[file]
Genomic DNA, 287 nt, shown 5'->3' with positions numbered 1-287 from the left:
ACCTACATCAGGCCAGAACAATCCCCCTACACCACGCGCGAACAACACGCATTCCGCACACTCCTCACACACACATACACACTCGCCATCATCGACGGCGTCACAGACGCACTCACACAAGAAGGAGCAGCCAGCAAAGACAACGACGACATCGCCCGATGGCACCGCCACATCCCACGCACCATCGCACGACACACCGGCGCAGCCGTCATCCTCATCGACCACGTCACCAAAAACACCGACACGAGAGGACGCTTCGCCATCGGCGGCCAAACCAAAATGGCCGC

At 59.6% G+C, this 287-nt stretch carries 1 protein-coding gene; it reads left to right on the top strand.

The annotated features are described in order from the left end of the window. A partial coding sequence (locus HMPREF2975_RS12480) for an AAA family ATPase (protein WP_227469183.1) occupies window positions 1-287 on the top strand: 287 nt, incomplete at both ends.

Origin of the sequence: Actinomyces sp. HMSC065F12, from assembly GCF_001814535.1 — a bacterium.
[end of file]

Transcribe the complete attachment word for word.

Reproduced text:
Genomic DNA, 287 nt, shown 5'->3' with positions numbered 1-287 from the left:
ACCTACATCAGGCCAGAACAATCCCCCTACACCACGCGCGAACAACACGCATTCCGCACACTCCTCACACACACATACACACTCGCCATCATCGACGGCGTCACAGACGCACTCACACAAGAAGGAGCAGCCAGCAAAGACAACGACGACATCGCCCGATGGCACCGCCACATCCCACGCACCATCGCACGACACACCGGCGCAGCCGTCATCCTCATCGACCACGTCACCAAAAACACCGACACGAGAGGACGCTTCGCCATCGGCGGCCAAACCAAAATGGCCGC

At 59.6% G+C, this 287-nt stretch carries 1 protein-coding gene; it reads left to right on the top strand.

The annotated features are described in order from the left end of the window. A partial coding sequence (locus HMPREF2975_RS12480) for an AAA family ATPase (protein WP_227469183.1) occupies window positions 1-287 on the top strand: 287 nt, incomplete at both ends.

Origin of the sequence: Actinomyces sp. HMSC065F12, from assembly GCF_001814535.1 — a bacterium.